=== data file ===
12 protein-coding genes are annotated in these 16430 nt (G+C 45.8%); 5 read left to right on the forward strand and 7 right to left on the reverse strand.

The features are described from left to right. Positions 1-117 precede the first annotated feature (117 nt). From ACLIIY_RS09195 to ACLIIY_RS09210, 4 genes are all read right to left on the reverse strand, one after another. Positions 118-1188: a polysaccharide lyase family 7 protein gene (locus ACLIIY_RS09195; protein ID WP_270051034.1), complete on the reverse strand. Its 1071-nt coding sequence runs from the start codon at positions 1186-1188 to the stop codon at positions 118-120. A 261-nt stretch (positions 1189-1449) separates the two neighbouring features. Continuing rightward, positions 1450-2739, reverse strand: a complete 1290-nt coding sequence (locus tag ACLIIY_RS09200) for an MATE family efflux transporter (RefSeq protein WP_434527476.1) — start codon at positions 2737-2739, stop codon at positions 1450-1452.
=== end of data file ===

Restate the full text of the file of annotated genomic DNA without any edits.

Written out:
12 protein-coding genes are annotated in these 16430 nt (G+C 45.8%); 5 read left to right on the forward strand and 7 right to left on the reverse strand.

The features are described from left to right. Positions 1-117 precede the first annotated feature (117 nt). From ACLIIY_RS09195 to ACLIIY_RS09210, 4 genes are all read right to left on the reverse strand, one after another. Positions 118-1188: a polysaccharide lyase family 7 protein gene (locus ACLIIY_RS09195; protein ID WP_270051034.1), complete on the reverse strand. Its 1071-nt coding sequence runs from the start codon at positions 1186-1188 to the stop codon at positions 118-120. A 261-nt stretch (positions 1189-1449) separates the two neighbouring features. Continuing rightward, positions 1450-2739, reverse strand: a complete 1290-nt coding sequence (locus tag ACLIIY_RS09200) for an MATE family efflux transporter (RefSeq protein WP_434527476.1) — start codon at positions 2737-2739, stop codon at positions 1450-1452.